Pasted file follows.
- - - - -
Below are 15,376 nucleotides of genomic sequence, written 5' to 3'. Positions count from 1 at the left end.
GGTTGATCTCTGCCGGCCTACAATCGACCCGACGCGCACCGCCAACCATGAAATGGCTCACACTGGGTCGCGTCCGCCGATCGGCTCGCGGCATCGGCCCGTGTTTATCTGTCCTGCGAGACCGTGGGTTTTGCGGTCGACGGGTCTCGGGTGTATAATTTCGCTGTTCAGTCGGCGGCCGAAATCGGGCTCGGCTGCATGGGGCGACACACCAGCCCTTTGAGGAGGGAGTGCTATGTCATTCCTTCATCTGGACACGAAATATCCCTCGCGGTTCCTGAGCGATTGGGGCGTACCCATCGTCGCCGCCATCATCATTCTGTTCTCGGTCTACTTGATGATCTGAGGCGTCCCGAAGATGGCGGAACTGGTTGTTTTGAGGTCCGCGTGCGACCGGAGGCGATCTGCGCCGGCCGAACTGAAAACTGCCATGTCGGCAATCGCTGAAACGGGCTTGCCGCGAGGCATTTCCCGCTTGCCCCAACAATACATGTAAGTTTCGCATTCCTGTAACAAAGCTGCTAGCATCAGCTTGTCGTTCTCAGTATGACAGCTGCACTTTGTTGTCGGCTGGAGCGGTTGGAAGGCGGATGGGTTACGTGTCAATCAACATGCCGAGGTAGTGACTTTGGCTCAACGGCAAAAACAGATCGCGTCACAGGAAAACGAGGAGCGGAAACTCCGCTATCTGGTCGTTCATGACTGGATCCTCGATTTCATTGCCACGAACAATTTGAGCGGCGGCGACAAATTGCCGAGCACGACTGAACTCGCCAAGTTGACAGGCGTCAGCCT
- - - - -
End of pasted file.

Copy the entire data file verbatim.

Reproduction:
Below are 15,376 nucleotides of genomic sequence, written 5' to 3'. Positions count from 1 at the left end.
GGTTGATCTCTGCCGGCCTACAATCGACCCGACGCGCACCGCCAACCATGAAATGGCTCACACTGGGTCGCGTCCGCCGATCGGCTCGCGGCATCGGCCCGTGTTTATCTGTCCTGCGAGACCGTGGGTTTTGCGGTCGACGGGTCTCGGGTGTATAATTTCGCTGTTCAGTCGGCGGCCGAAATCGGGCTCGGCTGCATGGGGCGACACACCAGCCCTTTGAGGAGGGAGTGCTATGTCATTCCTTCATCTGGACACGAAATATCCCTCGCGGTTCCTGAGCGATTGGGGCGTACCCATCGTCGCCGCCATCATCATTCTGTTCTCGGTCTACTTGATGATCTGAGGCGTCCCGAAGATGGCGGAACTGGTTGTTTTGAGGTCCGCGTGCGACCGGAGGCGATCTGCGCCGGCCGAACTGAAAACTGCCATGTCGGCAATCGCTGAAACGGGCTTGCCGCGAGGCATTTCCCGCTTGCCCCAACAATACATGTAAGTTTCGCATTCCTGTAACAAAGCTGCTAGCATCAGCTTGTCGTTCTCAGTATGACAGCTGCACTTTGTTGTCGGCTGGAGCGGTTGGAAGGCGGATGGGTTACGTGTCAATCAACATGCCGAGGTAGTGACTTTGGCTCAACGGCAAAAACAGATCGCGTCACAGGAAAACGAGGAGCGGAAACTCCGCTATCTGGTCGTTCATGACTGGATCCTCGATTTCATTGCCACGAACAATTTGAGCGGCGGCGACAAATTGCCGAGCACGACTGAACTCGCCAAGTTGACAGGCGTCAGCCT